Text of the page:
In the past ten years, I can recall a total of one single Easter that did not suffer a torrential downpour of spring rain. Spring (and autumn…and winter) puts forth a formidable battle in the Pacific Northwest, challenging trees and flowers to bloom, then pounding them with the type of rain that can oftentimes only be described as being vaguely menacing. Easter egg hunts will be completed by children wearing heavy raingear, and casual brunches will be held indoors while a fireplace roars with every effort to try and stave off the soggy chill of the morning.
The upside to steeling oneself for a brisk and sodden Easter is the still welcome addition of piping hot baked goods. It’s not that warm days do not allow for steaming hot treats that come straight from the oven, but it’s not difficult to notice that such things are greeted with a higher level of affection when presented on a chilly, wet day. The only downside to making a baking commitment on Easter morning is the inevitable time crunch that will inhibit your productivity and, unfortunately, raise your crabbiness level to DEFCON 5. Because the Easter Bunny waits for no one.
To remedy this problem, I have come up with the ridiculously simple time saving solution of merely spending the previous evening completing 50% of what needs to be done. If it sounds totally over simplified, it’s because it is. You are not, collectively, doing any less work, but you are managing your time in a way that makes it feel like you are getting away with something. You can crack your eggs into a big bowl and leave them covered in the refrigerator to no ill effect. You can slice bread for French toast, chop vegetables for a frittata, measure out dry and wet ingredients for pancakes or waffles, or you can whip up a batch of what has become my most favorite addition to any brunch or breakfast: yeasted buttermilk biscuits.
Allowed to sit in the refrigerator overnight, the dough for these biscuits has time to develop a fantastically light texture and flavor. The mixing of the dough is simple to the point of being almost unbelievable, and the next morning’s work involves nothing more than a couple of passes kneading the dough, a quick roll and cut (assisted, in my case, by an eager preschooler), then a short rise while the oven preheats. 15 minutes in the oven later, you’ve got rich, flaky biscuits that are just waiting to be paired up with some tart jam or a selection of delicious flavored butters.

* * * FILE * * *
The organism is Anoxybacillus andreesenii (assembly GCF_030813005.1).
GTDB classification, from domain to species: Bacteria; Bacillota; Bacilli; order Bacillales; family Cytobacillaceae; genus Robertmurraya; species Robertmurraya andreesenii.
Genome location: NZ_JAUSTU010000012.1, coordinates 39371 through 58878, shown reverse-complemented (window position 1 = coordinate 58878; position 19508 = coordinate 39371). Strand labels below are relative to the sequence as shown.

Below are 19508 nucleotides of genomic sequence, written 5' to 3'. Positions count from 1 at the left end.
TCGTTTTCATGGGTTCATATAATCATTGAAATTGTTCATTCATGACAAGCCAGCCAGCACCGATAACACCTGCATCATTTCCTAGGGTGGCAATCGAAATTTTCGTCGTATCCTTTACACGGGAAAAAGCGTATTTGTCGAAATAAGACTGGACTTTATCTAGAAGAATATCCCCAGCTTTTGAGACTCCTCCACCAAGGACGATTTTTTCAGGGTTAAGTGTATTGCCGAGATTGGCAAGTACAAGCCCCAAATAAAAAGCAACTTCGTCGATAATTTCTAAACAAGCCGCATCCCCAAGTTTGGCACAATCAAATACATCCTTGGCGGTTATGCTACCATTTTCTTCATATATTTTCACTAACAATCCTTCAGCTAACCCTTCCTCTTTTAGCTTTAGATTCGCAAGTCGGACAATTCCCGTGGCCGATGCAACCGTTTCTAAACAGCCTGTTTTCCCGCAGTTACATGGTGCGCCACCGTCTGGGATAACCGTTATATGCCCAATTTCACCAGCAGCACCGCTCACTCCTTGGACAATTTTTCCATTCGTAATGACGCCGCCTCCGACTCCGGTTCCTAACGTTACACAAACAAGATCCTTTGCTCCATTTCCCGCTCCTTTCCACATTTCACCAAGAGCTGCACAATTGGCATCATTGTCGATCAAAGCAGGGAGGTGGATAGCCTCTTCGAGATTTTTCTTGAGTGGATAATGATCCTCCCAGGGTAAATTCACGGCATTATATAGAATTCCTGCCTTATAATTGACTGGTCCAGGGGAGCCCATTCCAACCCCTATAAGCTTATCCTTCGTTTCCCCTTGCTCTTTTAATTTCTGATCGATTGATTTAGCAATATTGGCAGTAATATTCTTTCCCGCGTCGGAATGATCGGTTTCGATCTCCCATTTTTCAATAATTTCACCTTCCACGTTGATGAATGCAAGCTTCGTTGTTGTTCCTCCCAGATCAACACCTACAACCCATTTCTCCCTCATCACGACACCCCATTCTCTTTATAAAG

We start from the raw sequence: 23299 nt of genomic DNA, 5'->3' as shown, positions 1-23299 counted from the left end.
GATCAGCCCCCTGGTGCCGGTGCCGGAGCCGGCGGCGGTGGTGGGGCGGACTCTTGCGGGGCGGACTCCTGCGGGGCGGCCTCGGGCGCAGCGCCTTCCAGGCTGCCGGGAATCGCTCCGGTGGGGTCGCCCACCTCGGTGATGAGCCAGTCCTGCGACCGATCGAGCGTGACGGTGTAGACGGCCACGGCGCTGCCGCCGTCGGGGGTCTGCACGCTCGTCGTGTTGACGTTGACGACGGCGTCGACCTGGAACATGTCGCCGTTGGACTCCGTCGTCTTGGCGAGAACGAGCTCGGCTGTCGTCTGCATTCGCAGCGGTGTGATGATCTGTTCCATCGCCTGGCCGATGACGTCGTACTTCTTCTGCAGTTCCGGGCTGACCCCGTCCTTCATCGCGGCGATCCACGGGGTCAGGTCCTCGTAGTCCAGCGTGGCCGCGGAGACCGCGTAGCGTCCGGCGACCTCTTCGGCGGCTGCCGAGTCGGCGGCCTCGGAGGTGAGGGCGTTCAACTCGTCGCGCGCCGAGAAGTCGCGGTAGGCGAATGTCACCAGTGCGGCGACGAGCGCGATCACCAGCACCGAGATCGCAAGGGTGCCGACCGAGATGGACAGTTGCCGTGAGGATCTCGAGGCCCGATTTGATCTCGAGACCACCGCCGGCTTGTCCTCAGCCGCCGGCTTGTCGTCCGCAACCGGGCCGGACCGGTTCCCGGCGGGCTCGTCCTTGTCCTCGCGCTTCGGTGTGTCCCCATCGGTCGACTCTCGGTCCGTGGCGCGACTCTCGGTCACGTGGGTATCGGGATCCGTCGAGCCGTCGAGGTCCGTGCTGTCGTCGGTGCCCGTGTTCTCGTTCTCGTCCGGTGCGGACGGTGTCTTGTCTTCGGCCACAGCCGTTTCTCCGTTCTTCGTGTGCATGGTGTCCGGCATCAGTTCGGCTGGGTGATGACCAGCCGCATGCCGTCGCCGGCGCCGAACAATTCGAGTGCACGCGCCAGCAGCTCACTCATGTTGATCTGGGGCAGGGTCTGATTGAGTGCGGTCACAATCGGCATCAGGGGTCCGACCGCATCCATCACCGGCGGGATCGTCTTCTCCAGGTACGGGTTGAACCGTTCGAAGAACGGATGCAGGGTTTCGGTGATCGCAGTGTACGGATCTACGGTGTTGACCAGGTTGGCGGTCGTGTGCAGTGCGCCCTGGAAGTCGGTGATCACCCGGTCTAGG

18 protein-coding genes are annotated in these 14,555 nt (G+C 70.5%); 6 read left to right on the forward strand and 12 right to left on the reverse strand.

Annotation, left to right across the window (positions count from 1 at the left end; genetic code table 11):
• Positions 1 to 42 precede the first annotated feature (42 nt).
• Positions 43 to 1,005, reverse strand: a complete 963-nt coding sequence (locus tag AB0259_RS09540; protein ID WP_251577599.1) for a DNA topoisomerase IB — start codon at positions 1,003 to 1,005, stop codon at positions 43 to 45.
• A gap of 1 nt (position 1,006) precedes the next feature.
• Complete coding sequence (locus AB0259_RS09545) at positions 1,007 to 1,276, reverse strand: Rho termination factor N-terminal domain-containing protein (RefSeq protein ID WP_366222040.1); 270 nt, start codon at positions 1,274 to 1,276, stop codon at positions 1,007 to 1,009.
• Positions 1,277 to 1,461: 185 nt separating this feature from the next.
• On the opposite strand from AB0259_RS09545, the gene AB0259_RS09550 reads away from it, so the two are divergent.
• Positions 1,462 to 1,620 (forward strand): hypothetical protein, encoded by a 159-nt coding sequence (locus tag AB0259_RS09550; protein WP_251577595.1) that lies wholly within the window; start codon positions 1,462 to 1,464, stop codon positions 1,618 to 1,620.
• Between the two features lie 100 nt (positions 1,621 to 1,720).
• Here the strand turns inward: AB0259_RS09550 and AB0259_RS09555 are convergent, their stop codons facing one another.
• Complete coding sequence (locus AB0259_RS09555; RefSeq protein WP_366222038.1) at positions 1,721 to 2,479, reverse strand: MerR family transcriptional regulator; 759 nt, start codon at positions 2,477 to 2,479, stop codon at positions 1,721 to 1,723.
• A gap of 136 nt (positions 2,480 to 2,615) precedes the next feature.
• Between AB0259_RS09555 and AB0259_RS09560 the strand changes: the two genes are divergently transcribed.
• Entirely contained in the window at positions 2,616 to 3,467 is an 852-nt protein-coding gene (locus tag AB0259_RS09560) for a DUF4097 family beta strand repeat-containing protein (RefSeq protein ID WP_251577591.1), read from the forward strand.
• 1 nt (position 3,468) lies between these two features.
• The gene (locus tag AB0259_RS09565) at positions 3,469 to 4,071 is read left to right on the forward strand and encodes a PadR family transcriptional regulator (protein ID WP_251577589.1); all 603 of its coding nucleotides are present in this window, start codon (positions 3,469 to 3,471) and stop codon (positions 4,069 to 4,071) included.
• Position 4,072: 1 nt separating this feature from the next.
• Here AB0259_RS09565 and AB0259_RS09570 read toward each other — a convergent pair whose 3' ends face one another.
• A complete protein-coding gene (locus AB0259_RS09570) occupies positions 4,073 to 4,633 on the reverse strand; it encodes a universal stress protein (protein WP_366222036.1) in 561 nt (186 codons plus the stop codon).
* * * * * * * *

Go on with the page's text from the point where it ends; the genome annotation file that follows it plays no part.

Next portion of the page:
If you are in the presence of an Easter ham, word has it that these biscuits are amenable to being utilized as a soft and pillowy vehicle for ham consumption. Brought while still warm to a recent to a potluck, these biscuits were received with great joy. They were eaten outside, in a newly planted garden, while a soft rain fell. An experience joining belly-warming sustenance with the damp shiver of the season, it was the perfect signifier of spring’s arrival in the Pacific Northwest.
Yeasted Buttermilk Biscuits
From that old standby, James McNair’s Breakfast
It’s worth noting that this dough keeps in the refrigerator for several days. This means that you can keep a batch in the fridge, then cut off, roll, and bake however much you want, whenever you want. This realization–that I could bake fresh yeasted buttermilk biscuits every morning, several days in a row–was nothing short of magical for me.
1 package (2 1/4 teaspoons, or 1/4 ounce) quick-rising active dry yeast
5 tablespoons warm water (110 degrees to 115 degrees F)
5 cups all-purpose flour
5 teaspoons baking powder
1/2 teaspoon baking soda
3 tablespoons sugar
1 teaspoon salt
1 cup canola or other high-quality vegetable oil
2 cups buttermilk
In a small bowl, sprinkle the yeast over the water, stir to dissolve, and let stand until soft and foamy, about 5 minutes. (Discard the mixture and start over with a fresh batch of yeast if bubbles have not formed in 5 minutes.)
In a bowl or food processor, combine the flour, baking powder, baking soda, sugar, and salt. Cut the oil into the mixture with a pastry blender or the steel blade of the food processor until the mixture is the texture of coarse cornmeal. If using a food processor, transfer the mixture to a large bowl (I recommend a very large bowl, because this mixture will expand a great deal more than you think). Pour in the buttermilk and softened yeast. Stir the mixture quickly to combine the liquid ingredients with the dry ingredients. Cover and refrigerate for at least 1 hour, or preferably overnight.
Lightly grease baking sheets, or line with parchment paper, and set aside.
Form the risen dough into a ball and turn out onto a generously floured surface. Knead lightly and quickly, about 1 minute. Roll out with a lightly flour rolling pin to about 1/2 inch thick. Cut with a floured 2 1/2 round cutter and place barely touching on the prepared sheets. Cover with a kitchen towel and set aside to rise just until puffy, 20 to 30 minutes.
While the biscuits are rising, preheat the oven to 400 degrees F. Bake until lightly browned, 10 to 15 minutes. I bake two sheets of biscuits at a time, placing one sheet on the upper-middle shelf and one on the lower-middle shelf, then swapping the two sheets’ positions halfway through baking.
Makes about 48 biscuits.